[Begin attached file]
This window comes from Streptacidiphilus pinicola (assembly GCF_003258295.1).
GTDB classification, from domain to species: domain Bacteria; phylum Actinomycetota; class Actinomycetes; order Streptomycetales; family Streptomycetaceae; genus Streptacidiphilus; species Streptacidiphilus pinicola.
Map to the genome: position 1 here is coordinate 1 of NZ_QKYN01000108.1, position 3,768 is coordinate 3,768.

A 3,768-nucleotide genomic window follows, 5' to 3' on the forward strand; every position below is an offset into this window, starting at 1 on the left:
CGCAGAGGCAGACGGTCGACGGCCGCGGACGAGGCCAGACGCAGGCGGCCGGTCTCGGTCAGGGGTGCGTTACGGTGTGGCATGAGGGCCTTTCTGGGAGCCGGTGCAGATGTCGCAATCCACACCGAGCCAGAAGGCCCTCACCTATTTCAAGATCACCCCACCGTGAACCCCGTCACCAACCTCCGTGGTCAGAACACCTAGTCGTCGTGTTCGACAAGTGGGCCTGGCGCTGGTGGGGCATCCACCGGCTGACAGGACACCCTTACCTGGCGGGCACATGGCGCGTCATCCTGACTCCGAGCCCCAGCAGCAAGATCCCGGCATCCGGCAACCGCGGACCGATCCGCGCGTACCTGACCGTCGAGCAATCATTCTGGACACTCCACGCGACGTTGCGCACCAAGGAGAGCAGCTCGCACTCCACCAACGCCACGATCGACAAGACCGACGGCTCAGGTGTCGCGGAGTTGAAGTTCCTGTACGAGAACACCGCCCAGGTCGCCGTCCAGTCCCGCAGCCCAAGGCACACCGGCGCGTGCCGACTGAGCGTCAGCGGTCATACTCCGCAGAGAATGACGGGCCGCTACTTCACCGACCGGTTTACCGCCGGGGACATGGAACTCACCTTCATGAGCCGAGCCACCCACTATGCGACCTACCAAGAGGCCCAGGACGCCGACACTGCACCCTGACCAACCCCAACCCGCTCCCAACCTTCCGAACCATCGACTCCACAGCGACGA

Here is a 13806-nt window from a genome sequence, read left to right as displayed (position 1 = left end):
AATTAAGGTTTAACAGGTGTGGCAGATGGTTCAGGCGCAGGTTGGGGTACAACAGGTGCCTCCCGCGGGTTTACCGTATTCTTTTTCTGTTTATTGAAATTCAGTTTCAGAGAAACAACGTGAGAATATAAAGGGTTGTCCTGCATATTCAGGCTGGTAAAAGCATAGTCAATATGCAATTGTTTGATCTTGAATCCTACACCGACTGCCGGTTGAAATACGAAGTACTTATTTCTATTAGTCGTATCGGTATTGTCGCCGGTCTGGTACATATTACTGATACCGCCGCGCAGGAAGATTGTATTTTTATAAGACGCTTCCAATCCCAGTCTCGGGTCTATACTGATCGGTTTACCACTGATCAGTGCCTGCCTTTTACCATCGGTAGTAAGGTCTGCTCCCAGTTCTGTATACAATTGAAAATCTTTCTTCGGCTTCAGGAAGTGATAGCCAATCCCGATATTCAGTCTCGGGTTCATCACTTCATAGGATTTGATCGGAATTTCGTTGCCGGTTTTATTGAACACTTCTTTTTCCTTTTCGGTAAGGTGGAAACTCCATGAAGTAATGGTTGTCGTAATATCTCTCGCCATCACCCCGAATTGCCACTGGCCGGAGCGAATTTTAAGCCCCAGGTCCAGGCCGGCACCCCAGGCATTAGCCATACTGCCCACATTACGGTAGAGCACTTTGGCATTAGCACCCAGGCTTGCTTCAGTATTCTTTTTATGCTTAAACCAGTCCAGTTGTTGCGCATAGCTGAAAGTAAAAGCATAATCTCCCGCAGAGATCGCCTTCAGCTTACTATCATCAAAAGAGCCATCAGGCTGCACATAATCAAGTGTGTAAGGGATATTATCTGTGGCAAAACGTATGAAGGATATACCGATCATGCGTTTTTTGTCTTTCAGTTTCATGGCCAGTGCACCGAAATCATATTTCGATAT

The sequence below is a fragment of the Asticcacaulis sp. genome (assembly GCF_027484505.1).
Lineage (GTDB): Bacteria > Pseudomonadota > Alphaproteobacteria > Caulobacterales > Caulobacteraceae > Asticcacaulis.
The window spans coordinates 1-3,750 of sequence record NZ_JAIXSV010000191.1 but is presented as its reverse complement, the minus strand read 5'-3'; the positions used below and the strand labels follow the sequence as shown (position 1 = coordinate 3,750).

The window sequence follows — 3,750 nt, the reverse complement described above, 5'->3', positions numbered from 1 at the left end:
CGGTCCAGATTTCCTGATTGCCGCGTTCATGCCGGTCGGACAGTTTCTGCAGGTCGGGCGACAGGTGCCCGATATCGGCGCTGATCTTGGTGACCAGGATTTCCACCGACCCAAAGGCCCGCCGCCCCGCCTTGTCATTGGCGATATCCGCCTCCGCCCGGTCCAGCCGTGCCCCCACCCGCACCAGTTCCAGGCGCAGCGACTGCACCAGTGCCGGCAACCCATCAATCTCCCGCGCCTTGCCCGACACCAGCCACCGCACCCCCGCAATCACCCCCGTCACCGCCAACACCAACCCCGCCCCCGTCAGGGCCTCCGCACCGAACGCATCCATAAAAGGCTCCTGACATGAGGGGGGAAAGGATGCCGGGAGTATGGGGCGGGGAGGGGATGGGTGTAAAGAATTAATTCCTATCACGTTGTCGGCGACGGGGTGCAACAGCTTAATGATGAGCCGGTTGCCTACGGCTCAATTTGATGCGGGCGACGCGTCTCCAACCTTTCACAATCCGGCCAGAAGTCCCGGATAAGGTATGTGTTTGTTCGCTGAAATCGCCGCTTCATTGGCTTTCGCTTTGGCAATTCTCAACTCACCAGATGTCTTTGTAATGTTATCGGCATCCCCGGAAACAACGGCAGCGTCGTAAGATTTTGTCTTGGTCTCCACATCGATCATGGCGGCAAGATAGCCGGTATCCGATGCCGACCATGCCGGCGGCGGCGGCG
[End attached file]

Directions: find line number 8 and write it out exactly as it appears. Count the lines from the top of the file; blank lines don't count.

The sequence below is a fragment of the Asticcacaulis sp. genome (assembly GCF_027484505.1).